Few Dolphins players are as candid as Kevin Burnett. You might not always get the easy, conventional answer from him, but you will usually get the honest one.
Burnett held court at his locker Tuesday afternoon, talking about the Dolphins’ recent past (a 37-3 loss to the Titans on Sunday) and their immediate future (a crucial game Thursday in Buffalo).
“Right now, it’s no time for weakness or hurting, coming off — let’s call it what it was — a [butt]-whooping,” quipped Burnett [except he didn’t say butt]. “I think [playing Thursday] is good for us in a lot of ways.”
Burnett added: “Teams get hot and go on a tear. There’s a lot of football to be played.”
Burnett gave voice to what much of the organization has felt this shortened week: anger and disappointment over the lopsided defeat to Tennessee, and incredulity at the idea that the season is lost.
Optimism and perseverance are good things, particularly in a season that’s barely half over. But here’s a cold blast of reality in the aftermath of the Dolphins’ latest two-game losing streak:
At 4-5, they have roughly the same odds of recovering a late-game onside kick (when the opposing team expects it) as they do of making the playoffs this year. Both are long shots.
Since 1990, just 13 of the 115 teams that started 4-5 went on to make the playoffs, according to STATS Inc. And only two of those 13 teams finished with a record better than 9-7. Most years, it takes 10 wins to get in, and with six AFC teams currently 6-3 or better, there’s a good chance that will be the case again in 2012. That probably means a 6-1 finish or bust for the Dolphins.
“I don’t like math,” receiver Marlon Moore said with a sly smile. “For the most part, it’s all on us. We control our destiny. That’s the best way to say it. If we get these seven more games that we have, [if] we can rattle them off, ain’t no telling what can happen.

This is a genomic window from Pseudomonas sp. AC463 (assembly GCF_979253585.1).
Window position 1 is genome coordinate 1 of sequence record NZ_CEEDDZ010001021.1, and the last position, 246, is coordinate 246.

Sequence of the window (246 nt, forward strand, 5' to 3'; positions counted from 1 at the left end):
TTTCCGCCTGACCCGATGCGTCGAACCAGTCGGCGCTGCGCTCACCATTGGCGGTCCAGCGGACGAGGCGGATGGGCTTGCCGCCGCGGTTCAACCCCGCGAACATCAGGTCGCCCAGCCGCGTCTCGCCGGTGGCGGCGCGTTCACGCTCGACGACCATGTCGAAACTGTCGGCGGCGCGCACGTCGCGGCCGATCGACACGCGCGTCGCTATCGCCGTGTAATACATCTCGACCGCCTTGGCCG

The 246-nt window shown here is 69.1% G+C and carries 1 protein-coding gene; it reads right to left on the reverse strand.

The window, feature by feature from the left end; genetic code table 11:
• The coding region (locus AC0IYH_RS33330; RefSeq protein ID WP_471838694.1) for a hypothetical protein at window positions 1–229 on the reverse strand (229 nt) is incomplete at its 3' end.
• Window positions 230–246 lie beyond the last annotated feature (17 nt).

“But again, I don’t like math.”
Whether you’re a stats geek or not, there’s no denying that the Dolphins need to play better, and fast.
They don’t have a touchdown in six quarters. Ryan Tannehill is coming off his worst game since the season opener. The Dolphins’ running game has slowed to a crawl. Their defense can’t get off the field.
And they have lost despite being favored in each of the past two weeks.
So maybe it’s for the best that oddsmakers have given the Bills (3-6, and losers of three in a row) the edge, however slight, for Thursday night’s game.
Buffalo, meanwhile, has its own problems. The Bills are without their starting running back (Fred Jackson is out with a concussion), and their defense is putrid.
They rank last in the NFL in points allowed (31.7 per game), last in rush defense (163.7) and 31st in total defense (allowing 410 yards per game).
However, quarterback Ryan Fitzpatrick has played better than his reputation, completing 62.5 percent of his passes for 17 touchdowns to 10 interceptions. The Dolphins, meanwhile, allow more passing yards per game than all but three teams in the NFL.
All that points to a shootout, assuming Tannehill can hold up his end of the bargain. His three interceptions against the Titans were jarring, but his inability to get the Dolphins in the end zone should be just as alarming.
Tannehill has just five passing touchdowns this year, the fewest in the league among quarterbacks who have started every game.
“I think the guys have done a good job of just picking me up,” Tannehill said. “Even throughout the [Titans] game, saying, ‘Just pick your head up and let’s go play.’
“You have to learn from your mistakes and learn from what you do wrong, but you can’t dwell on it, you can’t look back on the past,” Tannehill said. “You have to look forward and get ready for the next game.”
That next game comes in the Dolphins’ only nationally televised appearance of the season. Chris Clemons called it a “must-win,” and if it’s not, it’s darn near close.
“We know that we can’t lose any games in November,” center Mike Pouncey said. “We’ve already started off on the wrong foot.”